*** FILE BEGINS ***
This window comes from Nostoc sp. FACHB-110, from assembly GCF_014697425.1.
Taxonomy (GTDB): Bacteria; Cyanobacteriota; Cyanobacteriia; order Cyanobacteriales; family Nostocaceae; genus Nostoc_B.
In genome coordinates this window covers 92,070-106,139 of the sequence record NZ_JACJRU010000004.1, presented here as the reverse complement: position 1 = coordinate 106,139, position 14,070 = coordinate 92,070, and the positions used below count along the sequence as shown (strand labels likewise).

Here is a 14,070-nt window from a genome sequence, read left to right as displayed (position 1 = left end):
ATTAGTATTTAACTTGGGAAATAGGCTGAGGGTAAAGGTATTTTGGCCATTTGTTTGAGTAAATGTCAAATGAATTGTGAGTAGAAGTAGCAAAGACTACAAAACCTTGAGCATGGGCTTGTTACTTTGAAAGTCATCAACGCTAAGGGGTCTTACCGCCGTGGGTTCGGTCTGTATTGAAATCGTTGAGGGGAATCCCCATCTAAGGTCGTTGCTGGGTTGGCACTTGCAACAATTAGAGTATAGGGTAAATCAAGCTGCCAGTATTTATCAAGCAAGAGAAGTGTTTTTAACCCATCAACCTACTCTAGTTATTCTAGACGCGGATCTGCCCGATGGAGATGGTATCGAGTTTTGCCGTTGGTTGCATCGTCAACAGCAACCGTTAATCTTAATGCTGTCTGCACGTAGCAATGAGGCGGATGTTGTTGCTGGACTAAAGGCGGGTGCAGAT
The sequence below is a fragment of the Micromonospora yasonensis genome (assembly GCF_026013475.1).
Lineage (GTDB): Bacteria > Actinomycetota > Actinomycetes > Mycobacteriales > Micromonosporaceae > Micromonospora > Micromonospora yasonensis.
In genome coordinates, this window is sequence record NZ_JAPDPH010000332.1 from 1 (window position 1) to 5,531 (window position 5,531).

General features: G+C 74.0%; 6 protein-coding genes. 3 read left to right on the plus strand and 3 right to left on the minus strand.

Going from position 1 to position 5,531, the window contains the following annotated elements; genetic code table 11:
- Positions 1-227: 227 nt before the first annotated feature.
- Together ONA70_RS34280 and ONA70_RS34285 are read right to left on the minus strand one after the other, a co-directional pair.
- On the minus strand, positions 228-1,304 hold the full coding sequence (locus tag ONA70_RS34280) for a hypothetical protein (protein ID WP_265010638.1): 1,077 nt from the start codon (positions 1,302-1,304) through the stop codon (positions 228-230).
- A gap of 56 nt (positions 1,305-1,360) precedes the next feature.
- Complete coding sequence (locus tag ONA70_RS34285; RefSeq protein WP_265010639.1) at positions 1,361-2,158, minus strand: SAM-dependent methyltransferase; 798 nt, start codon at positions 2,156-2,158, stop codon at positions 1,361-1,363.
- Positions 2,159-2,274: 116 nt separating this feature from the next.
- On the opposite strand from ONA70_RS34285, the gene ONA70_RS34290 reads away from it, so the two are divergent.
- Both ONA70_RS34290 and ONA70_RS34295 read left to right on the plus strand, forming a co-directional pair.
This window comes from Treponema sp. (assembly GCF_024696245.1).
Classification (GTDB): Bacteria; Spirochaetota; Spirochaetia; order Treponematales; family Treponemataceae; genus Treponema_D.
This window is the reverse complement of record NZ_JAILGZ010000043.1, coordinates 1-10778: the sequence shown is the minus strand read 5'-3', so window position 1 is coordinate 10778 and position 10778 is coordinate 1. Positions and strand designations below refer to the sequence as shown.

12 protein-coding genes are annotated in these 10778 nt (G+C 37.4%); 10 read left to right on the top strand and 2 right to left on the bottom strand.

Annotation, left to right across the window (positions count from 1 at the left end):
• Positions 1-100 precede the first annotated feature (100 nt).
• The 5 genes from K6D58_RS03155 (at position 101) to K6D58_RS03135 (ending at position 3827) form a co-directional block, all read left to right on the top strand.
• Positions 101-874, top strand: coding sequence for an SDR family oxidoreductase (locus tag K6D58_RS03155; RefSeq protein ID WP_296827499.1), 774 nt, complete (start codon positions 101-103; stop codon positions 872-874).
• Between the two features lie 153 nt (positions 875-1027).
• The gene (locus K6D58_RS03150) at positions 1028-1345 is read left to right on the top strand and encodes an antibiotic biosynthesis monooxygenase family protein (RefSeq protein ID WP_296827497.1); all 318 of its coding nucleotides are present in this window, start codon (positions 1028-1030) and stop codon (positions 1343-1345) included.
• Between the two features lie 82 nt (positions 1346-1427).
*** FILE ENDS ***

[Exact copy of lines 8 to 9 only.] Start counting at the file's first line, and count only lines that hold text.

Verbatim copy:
In genome coordinates, this window is sequence record NZ_JAPDPH010000332.1 from 1 (window position 1) to 5,531 (window position 5,531).

General features: G+C 74.0%; 6 protein-coding genes. 3 read left to right on the plus strand and 3 right to left on the minus strand.